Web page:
The security researcher community has flagged a serious issue in that Android devices are shipping out to customers with their debug port open to remote connections.
The vulnerability was first spotted by Qihoo 360 Netlab in February 2018 when they detected an Android worm which was spreading from the Android device to Android device via a cryptocurrency miner called ADB Miner.
The Android Debug Bridge was used to exploit the Android phones which is a feature in the phones used to troubleshoot faulty devices. Some of the vendors are shipping the Android-based devices with ADB over wifi feature which is left enabled default in the application which is also a production version of their operating system.
The customers who then bought, and are still buying these devices may be currently unaware that their devices are have open the remote connections using the ADB interface which is normally accessible using the TCP port 5555. The ADB troubleshooting utility also gives them access to the sensitive applications the operating system such as the UNIX Shell. The ADB worm has kept spreading from when it was first spotted in February by taking advantage of the ADB ports. The worm installs a Monero miner and starts scanning for the new devices in the network using the port.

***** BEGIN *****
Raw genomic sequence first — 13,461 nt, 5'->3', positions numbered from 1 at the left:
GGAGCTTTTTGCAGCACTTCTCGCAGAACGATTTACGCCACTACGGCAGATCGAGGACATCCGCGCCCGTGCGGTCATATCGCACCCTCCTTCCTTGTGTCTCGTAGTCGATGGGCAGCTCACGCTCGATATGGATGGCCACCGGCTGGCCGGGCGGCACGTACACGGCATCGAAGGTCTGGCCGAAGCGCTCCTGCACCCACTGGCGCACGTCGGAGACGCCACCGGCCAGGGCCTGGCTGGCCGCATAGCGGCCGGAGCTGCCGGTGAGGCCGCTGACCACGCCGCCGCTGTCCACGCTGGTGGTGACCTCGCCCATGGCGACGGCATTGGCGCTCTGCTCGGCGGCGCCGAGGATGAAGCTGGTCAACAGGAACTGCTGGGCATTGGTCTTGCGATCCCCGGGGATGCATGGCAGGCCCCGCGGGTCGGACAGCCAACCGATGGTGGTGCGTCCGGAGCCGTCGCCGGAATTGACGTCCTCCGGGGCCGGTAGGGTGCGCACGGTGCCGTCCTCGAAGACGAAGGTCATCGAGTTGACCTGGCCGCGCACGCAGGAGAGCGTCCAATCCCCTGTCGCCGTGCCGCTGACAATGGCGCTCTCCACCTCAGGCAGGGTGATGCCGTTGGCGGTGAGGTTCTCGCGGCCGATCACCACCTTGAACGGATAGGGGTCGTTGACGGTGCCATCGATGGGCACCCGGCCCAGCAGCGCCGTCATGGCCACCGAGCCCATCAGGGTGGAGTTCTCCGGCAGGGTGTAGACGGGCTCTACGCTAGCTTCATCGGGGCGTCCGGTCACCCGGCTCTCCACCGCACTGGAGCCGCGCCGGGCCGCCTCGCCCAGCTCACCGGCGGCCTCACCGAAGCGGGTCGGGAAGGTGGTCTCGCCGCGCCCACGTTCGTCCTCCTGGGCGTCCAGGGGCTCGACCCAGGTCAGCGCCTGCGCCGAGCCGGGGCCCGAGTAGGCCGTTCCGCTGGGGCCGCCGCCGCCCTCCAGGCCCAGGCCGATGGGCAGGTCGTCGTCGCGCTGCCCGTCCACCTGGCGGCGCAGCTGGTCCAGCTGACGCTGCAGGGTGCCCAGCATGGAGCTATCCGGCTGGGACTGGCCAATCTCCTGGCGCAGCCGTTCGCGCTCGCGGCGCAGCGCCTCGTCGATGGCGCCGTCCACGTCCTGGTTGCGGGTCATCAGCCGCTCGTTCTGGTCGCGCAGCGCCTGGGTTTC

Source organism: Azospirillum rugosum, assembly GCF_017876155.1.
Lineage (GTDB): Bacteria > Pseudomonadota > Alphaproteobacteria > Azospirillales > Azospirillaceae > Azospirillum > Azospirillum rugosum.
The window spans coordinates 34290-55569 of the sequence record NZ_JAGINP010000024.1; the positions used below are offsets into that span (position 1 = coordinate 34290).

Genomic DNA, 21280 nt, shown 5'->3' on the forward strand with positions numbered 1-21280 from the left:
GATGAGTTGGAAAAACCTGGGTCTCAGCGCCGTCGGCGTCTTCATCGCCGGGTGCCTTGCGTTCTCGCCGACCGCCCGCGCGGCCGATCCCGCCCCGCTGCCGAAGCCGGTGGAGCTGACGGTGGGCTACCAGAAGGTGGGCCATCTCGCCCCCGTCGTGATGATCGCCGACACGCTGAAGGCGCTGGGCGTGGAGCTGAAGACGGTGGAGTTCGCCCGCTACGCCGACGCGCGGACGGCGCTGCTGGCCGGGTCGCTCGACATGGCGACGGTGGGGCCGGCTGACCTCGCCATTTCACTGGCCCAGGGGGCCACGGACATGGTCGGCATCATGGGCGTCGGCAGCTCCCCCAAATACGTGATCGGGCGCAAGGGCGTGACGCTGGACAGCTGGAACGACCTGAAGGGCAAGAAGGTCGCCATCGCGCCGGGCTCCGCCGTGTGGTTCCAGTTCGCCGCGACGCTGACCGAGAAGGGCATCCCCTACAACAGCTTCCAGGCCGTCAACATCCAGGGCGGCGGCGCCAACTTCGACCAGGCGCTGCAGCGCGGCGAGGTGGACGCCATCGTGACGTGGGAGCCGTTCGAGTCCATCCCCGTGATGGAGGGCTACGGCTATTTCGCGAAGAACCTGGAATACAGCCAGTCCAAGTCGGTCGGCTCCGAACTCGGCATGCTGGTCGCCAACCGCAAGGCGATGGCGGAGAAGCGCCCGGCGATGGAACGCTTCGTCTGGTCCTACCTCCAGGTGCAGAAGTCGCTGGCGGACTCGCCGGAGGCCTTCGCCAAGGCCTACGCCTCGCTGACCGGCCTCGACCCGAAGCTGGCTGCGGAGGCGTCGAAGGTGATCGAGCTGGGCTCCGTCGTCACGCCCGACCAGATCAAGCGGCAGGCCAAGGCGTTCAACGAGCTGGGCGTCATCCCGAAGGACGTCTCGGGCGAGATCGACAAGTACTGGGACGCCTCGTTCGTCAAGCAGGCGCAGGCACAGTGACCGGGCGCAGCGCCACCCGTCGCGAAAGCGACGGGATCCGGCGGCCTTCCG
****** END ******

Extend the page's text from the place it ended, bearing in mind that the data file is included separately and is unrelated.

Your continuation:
A security researcher named Kevin Beaumont has re-brought this issue to the public using a Medium blog post saying that there are still a lot of countless devices that are vulnerable to the ADB worm.
“During research for this article, we’ve found everything from tankers in the US to DVRs in Hong Kong to mobile telephones in South Korea,” Beaumont said.
“This is highly problematic as it allows anybody — without any password — to remotely access these devices as ‘root’— the administrator mode — and then silently install software and execute malicious functions,” Beaumont added.
This is by no means a problem which has been resolved and is something that owners of Android devices have been recommended to take action against. They are being advised to check if the vendor they have purchased through has left the ADB interface enabled on their device. There is a tutorial available to assist users with support on how to enable or disable the ADB interface which is referred to USB Debugging in most Android OS settings menus.
Beaumont himself recommends that mobile operators can protect users from this issue by blocking the inbound connections going to port 5555 to devices, which would leave most Internet-wide scans ineffectual.
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